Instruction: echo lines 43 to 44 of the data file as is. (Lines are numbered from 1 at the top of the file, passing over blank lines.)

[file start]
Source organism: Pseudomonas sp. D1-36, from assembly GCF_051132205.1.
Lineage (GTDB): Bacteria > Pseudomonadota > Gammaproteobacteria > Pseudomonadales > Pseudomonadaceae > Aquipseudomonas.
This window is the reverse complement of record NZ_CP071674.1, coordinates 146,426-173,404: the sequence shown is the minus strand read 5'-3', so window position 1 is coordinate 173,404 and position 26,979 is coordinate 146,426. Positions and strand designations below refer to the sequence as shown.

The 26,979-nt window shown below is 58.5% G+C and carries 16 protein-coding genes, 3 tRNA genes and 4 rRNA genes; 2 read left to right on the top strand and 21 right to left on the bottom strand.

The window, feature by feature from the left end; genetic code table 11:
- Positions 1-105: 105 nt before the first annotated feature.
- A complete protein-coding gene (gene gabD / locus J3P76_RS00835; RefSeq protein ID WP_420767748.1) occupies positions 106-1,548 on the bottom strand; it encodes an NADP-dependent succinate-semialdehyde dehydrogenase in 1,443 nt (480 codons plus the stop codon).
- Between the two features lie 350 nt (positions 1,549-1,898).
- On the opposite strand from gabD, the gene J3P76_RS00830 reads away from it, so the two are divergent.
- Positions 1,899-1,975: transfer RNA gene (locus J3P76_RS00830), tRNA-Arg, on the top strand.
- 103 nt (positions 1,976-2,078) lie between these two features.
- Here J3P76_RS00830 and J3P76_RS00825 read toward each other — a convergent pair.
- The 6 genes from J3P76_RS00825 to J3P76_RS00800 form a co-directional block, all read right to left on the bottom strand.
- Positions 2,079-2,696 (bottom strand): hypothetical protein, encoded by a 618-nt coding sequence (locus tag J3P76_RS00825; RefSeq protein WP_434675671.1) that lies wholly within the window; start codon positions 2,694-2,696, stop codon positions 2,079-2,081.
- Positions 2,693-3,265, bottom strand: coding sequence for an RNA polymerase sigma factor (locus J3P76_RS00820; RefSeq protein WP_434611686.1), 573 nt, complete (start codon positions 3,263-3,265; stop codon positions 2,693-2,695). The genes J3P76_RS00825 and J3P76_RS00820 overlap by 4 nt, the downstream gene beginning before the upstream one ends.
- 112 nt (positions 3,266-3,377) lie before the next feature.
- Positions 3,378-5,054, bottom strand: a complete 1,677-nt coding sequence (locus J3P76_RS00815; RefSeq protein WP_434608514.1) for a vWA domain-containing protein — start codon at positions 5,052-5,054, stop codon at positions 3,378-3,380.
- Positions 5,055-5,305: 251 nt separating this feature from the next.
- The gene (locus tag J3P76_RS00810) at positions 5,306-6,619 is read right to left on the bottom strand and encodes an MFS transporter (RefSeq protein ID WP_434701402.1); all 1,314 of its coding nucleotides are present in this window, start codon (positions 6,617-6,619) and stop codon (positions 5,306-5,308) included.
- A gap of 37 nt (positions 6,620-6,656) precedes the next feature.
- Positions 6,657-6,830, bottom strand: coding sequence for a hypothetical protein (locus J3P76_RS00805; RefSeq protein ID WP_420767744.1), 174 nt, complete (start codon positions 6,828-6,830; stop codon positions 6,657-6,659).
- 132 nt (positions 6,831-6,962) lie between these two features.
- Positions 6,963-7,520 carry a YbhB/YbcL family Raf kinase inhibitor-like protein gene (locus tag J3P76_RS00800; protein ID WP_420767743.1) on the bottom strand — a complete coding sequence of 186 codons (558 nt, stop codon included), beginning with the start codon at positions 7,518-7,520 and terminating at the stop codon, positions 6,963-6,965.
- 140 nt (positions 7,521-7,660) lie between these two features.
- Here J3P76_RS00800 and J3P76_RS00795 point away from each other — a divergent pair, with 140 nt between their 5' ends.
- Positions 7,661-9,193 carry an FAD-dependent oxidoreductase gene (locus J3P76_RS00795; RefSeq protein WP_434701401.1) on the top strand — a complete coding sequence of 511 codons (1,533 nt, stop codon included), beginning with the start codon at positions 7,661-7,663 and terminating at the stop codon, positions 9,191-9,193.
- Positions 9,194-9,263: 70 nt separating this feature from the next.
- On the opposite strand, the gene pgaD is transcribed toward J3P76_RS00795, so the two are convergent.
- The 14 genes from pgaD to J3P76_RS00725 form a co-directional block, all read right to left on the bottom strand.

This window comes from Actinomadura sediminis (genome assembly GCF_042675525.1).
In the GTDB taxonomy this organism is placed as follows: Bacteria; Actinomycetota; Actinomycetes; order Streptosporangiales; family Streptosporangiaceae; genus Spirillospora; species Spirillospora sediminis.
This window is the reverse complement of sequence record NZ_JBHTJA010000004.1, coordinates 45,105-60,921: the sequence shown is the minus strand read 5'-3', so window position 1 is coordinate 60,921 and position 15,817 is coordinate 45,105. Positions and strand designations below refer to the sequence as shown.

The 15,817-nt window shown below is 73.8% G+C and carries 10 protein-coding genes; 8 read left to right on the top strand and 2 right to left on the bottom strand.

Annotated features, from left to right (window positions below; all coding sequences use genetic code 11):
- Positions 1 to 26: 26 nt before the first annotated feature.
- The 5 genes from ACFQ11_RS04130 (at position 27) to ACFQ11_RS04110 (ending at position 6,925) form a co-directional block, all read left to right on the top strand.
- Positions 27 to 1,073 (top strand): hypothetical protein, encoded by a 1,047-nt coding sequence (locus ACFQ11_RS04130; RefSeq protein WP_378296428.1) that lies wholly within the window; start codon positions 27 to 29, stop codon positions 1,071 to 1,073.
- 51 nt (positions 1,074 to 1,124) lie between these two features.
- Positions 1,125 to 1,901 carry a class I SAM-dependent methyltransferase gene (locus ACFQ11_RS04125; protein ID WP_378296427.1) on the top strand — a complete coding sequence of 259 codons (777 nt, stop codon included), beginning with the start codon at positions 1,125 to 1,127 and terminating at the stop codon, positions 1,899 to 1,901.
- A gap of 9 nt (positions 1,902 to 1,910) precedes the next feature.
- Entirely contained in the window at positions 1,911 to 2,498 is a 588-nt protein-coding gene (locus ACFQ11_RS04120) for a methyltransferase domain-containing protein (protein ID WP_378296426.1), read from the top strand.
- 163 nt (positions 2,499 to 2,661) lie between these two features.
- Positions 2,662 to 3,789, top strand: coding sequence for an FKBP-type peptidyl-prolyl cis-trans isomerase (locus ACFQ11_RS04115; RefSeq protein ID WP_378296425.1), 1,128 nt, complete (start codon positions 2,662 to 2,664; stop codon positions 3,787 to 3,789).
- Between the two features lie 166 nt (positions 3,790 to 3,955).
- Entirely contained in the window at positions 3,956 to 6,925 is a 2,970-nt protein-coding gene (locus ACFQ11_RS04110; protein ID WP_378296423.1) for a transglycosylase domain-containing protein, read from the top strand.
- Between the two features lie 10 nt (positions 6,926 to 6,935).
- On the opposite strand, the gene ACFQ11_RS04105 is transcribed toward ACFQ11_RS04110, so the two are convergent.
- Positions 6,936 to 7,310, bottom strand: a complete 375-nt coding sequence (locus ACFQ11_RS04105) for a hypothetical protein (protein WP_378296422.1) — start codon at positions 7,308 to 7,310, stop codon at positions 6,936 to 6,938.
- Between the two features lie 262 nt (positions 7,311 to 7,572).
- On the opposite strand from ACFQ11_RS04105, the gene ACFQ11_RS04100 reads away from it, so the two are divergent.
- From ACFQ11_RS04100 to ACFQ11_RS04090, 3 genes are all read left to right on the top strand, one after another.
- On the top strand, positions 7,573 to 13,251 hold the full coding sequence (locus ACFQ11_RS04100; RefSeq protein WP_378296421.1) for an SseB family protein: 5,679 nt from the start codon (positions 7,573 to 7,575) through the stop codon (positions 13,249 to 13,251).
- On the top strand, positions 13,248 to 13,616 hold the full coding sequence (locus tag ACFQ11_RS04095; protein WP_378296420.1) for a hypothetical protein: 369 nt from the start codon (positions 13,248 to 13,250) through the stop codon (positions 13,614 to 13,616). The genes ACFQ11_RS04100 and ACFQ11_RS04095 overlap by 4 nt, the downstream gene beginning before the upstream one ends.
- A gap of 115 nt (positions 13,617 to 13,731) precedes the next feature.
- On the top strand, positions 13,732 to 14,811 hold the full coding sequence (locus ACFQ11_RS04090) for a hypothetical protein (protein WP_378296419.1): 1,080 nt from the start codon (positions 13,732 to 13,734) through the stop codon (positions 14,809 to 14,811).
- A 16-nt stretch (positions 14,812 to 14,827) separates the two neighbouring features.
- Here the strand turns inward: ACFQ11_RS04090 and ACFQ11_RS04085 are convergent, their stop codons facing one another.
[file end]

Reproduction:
- Positions 2,662 to 3,789, top strand: coding sequence for an FKBP-type peptidyl-prolyl cis-trans isomerase (locus ACFQ11_RS04115; RefSeq protein ID WP_378296425.1), 1,128 nt, complete (start codon positions 2,662 to 2,664; stop codon positions 3,787 to 3,789).
- Between the two features lie 166 nt (positions 3,790 to 3,955).